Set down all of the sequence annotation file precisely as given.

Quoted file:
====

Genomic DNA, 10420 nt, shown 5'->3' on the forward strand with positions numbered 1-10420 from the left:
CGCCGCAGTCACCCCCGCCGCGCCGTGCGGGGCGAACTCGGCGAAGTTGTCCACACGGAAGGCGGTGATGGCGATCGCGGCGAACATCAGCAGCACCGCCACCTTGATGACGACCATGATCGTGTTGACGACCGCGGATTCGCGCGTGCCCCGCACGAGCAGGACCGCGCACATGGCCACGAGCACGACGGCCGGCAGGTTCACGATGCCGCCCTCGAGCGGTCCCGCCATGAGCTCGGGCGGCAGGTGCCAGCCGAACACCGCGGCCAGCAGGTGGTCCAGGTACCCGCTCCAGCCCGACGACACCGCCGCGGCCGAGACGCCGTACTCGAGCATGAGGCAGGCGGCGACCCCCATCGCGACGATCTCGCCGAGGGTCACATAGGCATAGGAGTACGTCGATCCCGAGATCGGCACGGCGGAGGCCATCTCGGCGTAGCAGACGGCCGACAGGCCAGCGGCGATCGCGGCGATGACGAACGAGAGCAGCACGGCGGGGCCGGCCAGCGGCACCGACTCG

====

Genomic DNA, 10420 nt, shown 5'->3' on the forward strand with positions numbered 1-10420 from the left:
CGCCGCAGTCACCCCCGCCGCGCCGTGCGGGGCGAACTCGGCGAAGTTGTCCACACGGAAGGCGGTGATGGCGATCGCGGCGAACATCAGCAGCACCGCCACCTTGATGACGACCATGATCGTGTTGACGACCGCGGATTCGCGCGTGCCCCGCACGAGCAGGACCGCGCACATGGCCACGAGCACGACGGCCGGCAGGTTCACGATGCCGCCCTCGAGCGGTCCCGCCATGAGCTCGGGCGGCAGGTGCCAGCCGAACACCGCGGCCAGCAGGTGGTCCAGGTACCCGCTCCAGCCCGACGACACCGCCGCGGCCGAGACGCCGTACTCGAGCATGAGGCAGGCGGCGACCCCCATCGCGACGATCTCGCCGAGGGTCACATAGGCATAGGAGTACGTCGATCCCGAGATCGGCACGGCGGAGGCCATCTCGGCGTAGCAGACGGCCGACAGGCCAGCGGCGATCGCGGCGATGACGAACGAGAGCAGCACGGCGGGGCCGGCCAGCGGCACCGACTCG